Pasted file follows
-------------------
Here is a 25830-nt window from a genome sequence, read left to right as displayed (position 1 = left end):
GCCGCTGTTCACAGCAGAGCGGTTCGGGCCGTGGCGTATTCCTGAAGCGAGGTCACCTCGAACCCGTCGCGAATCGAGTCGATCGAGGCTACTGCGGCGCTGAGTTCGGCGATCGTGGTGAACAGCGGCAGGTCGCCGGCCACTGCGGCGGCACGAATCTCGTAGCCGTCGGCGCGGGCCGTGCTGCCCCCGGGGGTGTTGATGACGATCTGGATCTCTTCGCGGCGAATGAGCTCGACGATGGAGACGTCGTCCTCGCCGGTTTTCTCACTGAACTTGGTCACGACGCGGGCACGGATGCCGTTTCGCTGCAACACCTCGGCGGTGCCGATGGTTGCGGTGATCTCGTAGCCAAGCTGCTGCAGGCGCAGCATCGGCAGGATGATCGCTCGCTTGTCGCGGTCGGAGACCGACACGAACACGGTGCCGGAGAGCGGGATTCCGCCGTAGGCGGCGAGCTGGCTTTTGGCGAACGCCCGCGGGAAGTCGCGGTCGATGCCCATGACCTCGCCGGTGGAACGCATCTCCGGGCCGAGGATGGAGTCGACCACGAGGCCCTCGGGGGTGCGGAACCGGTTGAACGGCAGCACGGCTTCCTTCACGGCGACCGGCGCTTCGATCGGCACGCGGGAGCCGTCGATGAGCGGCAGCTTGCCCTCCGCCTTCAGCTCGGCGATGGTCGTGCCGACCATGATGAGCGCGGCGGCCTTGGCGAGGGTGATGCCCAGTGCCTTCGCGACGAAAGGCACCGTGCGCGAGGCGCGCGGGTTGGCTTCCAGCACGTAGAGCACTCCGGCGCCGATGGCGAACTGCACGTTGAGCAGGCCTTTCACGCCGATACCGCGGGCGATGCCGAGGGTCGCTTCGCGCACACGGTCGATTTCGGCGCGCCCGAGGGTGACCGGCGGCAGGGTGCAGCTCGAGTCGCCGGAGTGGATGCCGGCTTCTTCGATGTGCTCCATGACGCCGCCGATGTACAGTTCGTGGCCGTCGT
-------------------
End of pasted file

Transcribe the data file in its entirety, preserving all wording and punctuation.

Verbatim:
Here is a 25830-nt window from a genome sequence, read left to right as displayed (position 1 = left end):
GCCGCTGTTCACAGCAGAGCGGTTCGGGCCGTGGCGTATTCCTGAAGCGAGGTCACCTCGAACCCGTCGCGAATCGAGTCGATCGAGGCTACTGCGGCGCTGAGTTCGGCGATCGTGGTGAACAGCGGCAGGTCGCCGGCCACTGCGGCGGCACGAATCTCGTAGCCGTCGGCGCGGGCCGTGCTGCCCCCGGGGGTGTTGATGACGATCTGGATCTCTTCGCGGCGAATGAGCTCGACGATGGAGACGTCGTCCTCGCCGGTTTTCTCACTGAACTTGGTCACGACGCGGGCACGGATGCCGTTTCGCTGCAACACCTCGGCGGTGCCGATGGTTGCGGTGATCTCGTAGCCAAGCTGCTGCAGGCGCAGCATCGGCAGGATGATCGCTCGCTTGTCGCGGTCGGAGACCGACACGAACACGGTGCCGGAGAGCGGGATTCCGCCGTAGGCGGCGAGCTGGCTTTTGGCGAACGCCCGCGGGAAGTCGCGGTCGATGCCCATGACCTCGCCGGTGGAACGCATCTCCGGGCCGAGGATGGAGTCGACCACGAGGCCCTCGGGGGTGCGGAACCGGTTGAACGGCAGCACGGCTTCCTTCACGGCGACCGGCGCTTCGATCGGCACGCGGGAGCCGTCGATGAGCGGCAGCTTGCCCTCCGCCTTCAGCTCGGCGATGGTCGTGCCGACCATGATGAGCGCGGCGGCCTTGGCGAGGGTGATGCCCAGTGCCTTCGCGACGAAAGGCACCGTGCGCGAGGCGCGCGGGTTGGCTTCCAGCACGTAGAGCACTCCGGCGCCGATGGCGAACTGCACGTTGAGCAGGCCTTTCACGCCGATACCGCGGGCGATGCCGAGGGTCGCTTCGCGCACACGGTCGATTTCGGCGCGCCCGAGGGTGACCGGCGGCAGGGTGCAGCTCGAGTCGCCGGAGTGGATGCCGGCTTCTTCGATGTGCTCCATGACGCCGCCGATGTACAGTTCGTGGCCGTCGT